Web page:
As someone who is experimenting with visual arts, performance art & new circus crossover, I was curious about the showcase performance of Tamasha’s the Arrival at the Alchemy Festival, Southbank. I applied for the observership as I thought it could be a fantastic opportunity to witness a week of rehearsals leading to 9 performances at the Royal Festival Hall and to be a part of the creative process in such an unusual and site specific situation. The rehearsals were open to all and the staging of the production unfolded to passersby each day. It was a privilege to observe director Kristine Landon-Smith at work, leading a team of creatives, to be able to meet and engage with all the performers and the production team on a daily basis.

The daily rehearsals, which were fully open to the public, took place in the RFH foyer’s space on the 2nd floor, in front of large glass walls, surrounded by staircase, a lift and a seating area. The performance spot was rigged with circus apparatuses: 2 poles, silks, straps, rope and slack-rope all neutral in colour (black and white).These formed a part of the stage design together with a number of subtly suspended white paper birds and an enlarged sepia portrait illustrations out of Shaun Tan’s graphic novel.

The working conditions seemed quite challenging, with largely no rehearsal space privacy whatsoever. The director, choreographer, performers and production team needed to be able to block out the constant passing by and visitor interactions with the space, and the festival as a whole. One needed to be ‘in the zone’, concentrated fully on the task rather than on a flux of external stimuli ranging from frequent loud sounds of events happening in the space nearby (workshops, concerts and performances), through toddlers running into the rehearsing area, to the people ascending / descending the staircase and just general mingling of the public. What was remarkable is that Kristine as a leader kept calm, clear in her intentions and directions. She held absolute charge of the rehearsal process and schedule, assisted by production manager Tom’s attention to organisational detail.

My main focus during the observership was to see how a professional and experienced director works on a production that merges circus with theatre and visual arts. I was interested to particularly observe the following areas:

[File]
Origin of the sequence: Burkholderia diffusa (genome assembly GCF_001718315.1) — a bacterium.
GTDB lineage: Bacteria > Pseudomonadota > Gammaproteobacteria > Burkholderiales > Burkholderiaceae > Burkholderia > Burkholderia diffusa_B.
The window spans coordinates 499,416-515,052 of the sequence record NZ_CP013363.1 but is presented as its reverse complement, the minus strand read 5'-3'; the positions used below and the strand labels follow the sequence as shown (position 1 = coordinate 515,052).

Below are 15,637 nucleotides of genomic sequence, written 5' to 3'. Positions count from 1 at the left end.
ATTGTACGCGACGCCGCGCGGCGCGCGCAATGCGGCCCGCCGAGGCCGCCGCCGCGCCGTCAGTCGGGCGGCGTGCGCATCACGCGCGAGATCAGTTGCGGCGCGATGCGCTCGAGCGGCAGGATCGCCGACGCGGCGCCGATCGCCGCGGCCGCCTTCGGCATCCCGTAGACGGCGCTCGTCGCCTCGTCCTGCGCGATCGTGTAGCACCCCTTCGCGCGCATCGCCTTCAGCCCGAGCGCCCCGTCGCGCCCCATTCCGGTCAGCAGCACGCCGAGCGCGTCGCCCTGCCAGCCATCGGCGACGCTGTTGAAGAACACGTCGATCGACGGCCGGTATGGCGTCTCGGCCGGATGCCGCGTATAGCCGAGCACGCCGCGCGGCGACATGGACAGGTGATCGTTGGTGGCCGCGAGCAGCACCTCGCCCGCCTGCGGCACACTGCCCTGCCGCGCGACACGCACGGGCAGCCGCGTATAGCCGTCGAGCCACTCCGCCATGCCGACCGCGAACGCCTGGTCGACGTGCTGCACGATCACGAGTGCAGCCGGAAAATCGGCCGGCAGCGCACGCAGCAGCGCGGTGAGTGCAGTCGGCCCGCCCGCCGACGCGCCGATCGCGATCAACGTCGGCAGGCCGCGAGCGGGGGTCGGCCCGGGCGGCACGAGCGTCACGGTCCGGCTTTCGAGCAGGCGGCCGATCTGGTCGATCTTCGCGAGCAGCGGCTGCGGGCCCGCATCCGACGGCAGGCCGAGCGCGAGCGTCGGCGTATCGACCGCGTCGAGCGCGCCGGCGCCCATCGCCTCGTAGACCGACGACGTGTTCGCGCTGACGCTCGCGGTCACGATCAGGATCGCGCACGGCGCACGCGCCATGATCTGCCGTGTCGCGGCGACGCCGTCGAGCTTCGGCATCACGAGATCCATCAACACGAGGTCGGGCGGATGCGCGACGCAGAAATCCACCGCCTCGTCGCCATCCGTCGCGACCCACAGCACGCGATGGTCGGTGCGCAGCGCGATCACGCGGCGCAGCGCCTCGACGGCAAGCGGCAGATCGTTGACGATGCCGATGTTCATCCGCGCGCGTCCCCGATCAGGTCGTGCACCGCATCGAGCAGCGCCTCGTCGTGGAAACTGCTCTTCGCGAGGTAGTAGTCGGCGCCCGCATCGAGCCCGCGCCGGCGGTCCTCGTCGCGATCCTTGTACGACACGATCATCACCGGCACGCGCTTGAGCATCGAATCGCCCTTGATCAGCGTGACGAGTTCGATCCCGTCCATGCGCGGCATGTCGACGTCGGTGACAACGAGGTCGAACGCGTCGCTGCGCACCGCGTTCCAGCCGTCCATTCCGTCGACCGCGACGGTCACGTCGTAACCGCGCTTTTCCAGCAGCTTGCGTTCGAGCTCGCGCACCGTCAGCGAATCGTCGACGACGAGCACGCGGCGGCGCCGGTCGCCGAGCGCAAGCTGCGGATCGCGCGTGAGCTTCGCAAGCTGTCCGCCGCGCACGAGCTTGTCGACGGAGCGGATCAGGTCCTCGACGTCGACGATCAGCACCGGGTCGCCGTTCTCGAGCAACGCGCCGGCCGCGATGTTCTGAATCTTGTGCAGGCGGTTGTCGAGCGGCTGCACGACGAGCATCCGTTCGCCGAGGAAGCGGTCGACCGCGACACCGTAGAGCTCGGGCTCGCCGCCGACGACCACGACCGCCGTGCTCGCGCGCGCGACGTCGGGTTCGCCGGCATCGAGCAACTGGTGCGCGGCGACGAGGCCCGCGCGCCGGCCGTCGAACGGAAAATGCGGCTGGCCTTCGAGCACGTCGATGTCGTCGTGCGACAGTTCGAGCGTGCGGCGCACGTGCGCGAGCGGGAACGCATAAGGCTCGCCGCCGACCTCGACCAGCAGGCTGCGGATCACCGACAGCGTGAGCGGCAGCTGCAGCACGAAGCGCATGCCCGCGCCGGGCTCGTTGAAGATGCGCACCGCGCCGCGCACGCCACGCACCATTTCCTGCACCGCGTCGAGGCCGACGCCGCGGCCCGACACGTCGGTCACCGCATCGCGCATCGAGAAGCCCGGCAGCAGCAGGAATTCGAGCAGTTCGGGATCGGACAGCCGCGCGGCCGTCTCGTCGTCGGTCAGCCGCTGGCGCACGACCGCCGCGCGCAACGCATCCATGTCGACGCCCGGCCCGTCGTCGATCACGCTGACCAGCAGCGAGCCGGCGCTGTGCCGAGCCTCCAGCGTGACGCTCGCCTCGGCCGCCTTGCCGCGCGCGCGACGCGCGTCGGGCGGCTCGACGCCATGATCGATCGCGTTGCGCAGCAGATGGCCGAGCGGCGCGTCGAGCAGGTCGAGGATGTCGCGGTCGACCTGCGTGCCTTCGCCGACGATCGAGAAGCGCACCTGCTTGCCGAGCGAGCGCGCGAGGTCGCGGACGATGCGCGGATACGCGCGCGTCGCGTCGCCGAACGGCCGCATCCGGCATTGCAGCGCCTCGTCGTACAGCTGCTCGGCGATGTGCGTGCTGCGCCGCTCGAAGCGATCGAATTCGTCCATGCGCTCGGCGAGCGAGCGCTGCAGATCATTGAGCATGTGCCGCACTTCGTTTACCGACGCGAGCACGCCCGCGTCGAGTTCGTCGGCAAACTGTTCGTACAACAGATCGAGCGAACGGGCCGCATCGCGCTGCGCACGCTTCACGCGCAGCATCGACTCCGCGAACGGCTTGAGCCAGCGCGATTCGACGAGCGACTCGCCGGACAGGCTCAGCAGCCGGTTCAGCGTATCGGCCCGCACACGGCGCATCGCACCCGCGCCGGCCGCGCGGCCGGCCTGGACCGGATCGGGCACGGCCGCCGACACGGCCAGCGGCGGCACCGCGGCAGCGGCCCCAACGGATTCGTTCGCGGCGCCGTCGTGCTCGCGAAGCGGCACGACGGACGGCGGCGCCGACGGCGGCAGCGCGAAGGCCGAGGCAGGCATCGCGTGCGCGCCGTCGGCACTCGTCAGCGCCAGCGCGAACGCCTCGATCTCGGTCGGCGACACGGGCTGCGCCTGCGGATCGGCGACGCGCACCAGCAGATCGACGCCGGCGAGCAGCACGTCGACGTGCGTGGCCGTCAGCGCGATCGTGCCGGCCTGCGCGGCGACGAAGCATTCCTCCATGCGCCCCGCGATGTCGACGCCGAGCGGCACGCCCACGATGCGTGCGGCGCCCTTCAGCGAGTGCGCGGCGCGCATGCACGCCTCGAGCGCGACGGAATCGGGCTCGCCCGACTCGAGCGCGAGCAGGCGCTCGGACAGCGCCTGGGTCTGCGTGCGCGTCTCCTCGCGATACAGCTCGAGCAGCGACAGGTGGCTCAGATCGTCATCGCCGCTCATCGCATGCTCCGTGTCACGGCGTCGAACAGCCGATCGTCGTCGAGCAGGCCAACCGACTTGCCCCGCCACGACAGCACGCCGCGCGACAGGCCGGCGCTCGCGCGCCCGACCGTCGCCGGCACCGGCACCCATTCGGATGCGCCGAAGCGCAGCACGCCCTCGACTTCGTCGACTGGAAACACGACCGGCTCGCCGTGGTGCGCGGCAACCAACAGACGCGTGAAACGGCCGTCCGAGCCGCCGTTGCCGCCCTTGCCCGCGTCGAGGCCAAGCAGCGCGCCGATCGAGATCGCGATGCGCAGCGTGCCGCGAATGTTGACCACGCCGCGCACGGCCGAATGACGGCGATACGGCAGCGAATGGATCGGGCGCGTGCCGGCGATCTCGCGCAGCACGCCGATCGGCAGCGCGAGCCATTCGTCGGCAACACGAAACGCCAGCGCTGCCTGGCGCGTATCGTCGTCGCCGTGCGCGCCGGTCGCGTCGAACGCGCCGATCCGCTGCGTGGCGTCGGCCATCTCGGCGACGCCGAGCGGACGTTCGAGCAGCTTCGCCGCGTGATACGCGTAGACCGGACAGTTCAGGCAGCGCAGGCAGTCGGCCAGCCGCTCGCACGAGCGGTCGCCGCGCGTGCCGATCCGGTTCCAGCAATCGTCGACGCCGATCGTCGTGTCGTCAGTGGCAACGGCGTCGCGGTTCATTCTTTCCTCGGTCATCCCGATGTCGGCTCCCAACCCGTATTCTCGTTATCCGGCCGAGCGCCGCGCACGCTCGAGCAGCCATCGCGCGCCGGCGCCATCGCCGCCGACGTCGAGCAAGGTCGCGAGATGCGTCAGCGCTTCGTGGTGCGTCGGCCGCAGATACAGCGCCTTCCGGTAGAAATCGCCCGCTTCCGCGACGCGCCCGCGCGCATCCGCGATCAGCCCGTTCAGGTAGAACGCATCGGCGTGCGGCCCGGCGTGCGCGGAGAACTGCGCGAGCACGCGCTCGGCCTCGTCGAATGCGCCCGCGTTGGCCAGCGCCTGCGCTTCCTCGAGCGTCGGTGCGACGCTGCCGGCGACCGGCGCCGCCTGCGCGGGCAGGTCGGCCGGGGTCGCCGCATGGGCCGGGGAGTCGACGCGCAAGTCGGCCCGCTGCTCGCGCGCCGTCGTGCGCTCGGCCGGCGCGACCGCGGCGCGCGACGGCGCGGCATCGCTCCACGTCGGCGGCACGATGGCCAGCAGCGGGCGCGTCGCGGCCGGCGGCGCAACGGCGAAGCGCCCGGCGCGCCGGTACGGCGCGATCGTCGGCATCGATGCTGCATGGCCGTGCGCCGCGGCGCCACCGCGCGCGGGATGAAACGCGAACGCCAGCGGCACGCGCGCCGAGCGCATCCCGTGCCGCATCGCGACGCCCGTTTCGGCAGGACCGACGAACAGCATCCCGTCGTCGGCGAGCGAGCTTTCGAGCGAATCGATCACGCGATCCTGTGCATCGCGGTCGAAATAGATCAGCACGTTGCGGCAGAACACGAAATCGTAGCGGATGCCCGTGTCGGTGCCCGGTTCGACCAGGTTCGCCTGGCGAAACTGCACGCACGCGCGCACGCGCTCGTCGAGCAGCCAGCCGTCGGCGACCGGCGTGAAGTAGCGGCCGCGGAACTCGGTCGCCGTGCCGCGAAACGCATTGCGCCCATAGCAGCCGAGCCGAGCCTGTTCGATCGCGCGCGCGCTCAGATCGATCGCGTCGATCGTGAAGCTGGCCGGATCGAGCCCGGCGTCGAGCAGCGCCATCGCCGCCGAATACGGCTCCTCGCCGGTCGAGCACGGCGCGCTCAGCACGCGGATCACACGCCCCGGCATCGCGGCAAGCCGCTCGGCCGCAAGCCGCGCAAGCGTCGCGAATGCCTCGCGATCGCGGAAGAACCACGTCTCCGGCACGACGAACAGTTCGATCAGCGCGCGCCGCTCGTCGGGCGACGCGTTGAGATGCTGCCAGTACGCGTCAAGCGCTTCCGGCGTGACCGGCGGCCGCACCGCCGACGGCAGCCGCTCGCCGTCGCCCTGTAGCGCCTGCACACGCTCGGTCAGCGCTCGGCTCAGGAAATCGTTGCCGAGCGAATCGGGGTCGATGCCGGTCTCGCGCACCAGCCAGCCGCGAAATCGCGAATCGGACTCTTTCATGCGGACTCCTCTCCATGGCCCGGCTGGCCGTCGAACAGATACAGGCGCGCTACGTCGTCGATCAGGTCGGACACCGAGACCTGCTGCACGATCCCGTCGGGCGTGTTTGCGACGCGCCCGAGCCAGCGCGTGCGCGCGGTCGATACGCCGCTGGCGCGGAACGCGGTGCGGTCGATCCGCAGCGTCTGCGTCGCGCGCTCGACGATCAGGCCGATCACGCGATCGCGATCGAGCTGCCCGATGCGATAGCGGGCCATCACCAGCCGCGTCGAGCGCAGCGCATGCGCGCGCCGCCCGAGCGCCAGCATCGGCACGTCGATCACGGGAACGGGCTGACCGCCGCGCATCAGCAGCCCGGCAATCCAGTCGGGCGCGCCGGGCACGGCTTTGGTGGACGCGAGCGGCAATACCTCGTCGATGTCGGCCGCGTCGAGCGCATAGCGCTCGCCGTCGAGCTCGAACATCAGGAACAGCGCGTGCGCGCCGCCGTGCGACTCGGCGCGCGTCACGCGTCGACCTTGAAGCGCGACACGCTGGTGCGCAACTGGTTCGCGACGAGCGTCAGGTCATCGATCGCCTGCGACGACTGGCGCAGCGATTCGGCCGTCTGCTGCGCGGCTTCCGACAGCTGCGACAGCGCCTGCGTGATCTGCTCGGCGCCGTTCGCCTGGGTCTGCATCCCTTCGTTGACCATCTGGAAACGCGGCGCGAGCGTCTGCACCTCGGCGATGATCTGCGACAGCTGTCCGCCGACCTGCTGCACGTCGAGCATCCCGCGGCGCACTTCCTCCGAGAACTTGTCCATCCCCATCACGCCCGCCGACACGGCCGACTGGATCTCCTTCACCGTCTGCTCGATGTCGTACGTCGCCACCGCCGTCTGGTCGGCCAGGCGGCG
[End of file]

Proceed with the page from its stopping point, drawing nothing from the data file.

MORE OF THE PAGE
• how a theatre director negotiates ways of rehearsing a circus / theatre performance piece and interacts with not only performers but the whole creative and technical crew
  • how  a work inspired by initial source that is purely visual, develops into a theatrical production
  •  the dramaturgical possibilities in site-specific performance
  • how one negotiates and organises timescale and the logistical needs and practicalities of such a process

A collaborative approach to creation of such a cross over genre is clearly essential. Kristine employed a talented young choreographer, Freddie Opoku-Addaie, whose role was to take care of the physical aspects of the performance - the football and a ship scene in particular. She also had Circus Space’s acrobatics lecturer, Glen Stewart, as an adviser present at a few of the rehearsal sessions. It was a joy to witness scenes being constructed and how the whole collaborative team interacted at ease, as Kristine is a very encouraging director for both her performers and collaborators.

Each circus performer devised their physical role and then fine tuned it under Kristine’s direction to suit the scene. The text, which referred to real life migrant and refugee accounts, was poetically scripted by Sita Brahmachari and beautifully delivered by the actors, Charlie Folorunsho as the lead character in particular. The role of music and sound was here crucial too as it evoked the external and inner landscape through which the characters were navigating and added a further emotional impact to the performers’ presence and movement.

It’s a shame that in this instance lighting couldn’t be employed – together with the noise pollution in my opinion, a major obstacle for working in such site-specific circumstances. As one can’t expect to have total control of one’s stagecraft as in a more conventional theatrical space, I felt that intimate and more poetic moments of the show and their dramaturgical impact got lost during some performances due to the ever present institutional light and competing festival sounds.